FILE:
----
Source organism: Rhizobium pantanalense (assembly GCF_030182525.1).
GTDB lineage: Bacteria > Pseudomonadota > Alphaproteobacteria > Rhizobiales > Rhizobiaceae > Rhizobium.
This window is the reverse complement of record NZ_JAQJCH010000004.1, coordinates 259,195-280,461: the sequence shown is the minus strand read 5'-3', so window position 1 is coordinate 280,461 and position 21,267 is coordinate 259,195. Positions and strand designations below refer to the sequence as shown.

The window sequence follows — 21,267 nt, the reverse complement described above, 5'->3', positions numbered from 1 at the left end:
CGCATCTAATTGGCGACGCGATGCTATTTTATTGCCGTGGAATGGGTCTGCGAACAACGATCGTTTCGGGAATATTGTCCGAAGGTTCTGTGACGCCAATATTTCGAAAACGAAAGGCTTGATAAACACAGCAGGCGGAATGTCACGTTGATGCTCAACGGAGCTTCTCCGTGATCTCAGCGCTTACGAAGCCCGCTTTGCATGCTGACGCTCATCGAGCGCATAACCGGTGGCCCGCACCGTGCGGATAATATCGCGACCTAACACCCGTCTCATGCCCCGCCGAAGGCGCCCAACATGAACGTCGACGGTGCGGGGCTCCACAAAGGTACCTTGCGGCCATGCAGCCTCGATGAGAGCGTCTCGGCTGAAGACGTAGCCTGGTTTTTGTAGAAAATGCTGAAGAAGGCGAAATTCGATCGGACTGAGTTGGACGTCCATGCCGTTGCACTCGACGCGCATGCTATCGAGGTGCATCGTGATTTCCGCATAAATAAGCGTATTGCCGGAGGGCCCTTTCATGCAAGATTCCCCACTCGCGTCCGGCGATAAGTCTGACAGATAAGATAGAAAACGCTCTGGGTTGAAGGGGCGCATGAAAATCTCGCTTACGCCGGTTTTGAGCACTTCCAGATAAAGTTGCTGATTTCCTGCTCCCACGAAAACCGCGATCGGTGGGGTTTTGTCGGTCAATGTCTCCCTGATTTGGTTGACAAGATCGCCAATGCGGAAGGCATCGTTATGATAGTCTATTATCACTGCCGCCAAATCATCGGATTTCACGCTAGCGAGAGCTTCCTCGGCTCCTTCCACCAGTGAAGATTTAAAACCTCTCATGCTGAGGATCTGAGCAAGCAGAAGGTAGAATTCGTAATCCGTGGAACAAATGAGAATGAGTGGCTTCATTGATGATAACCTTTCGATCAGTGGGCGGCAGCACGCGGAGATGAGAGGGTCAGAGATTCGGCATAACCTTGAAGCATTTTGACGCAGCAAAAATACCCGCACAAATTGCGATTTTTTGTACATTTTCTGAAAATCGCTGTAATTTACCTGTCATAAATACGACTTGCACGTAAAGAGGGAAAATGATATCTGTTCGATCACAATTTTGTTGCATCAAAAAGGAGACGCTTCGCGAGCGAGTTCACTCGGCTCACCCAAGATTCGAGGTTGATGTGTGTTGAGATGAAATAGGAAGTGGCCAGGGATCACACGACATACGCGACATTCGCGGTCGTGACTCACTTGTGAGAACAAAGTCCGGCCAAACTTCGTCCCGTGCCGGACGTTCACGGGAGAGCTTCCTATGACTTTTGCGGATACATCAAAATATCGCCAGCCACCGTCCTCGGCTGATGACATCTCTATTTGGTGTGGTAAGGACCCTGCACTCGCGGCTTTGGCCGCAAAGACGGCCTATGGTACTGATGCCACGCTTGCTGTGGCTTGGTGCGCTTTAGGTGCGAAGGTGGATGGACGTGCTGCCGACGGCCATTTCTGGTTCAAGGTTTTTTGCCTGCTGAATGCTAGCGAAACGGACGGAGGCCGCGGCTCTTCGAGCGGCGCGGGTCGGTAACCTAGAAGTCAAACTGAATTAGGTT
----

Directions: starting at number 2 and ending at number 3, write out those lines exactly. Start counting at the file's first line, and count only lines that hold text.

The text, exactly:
GTDB lineage: Bacteria > Pseudomonadota > Alphaproteobacteria > Rhizobiales > Rhizobiaceae > Rhizobium.
This window is the reverse complement of record NZ_JAQJCH010000004.1, coordinates 259,195-280,461: the sequence shown is the minus strand read 5'-3', so window position 1 is coordinate 280,461 and position 21,267 is coordinate 259,195. Positions and strand designations below refer to the sequence as shown.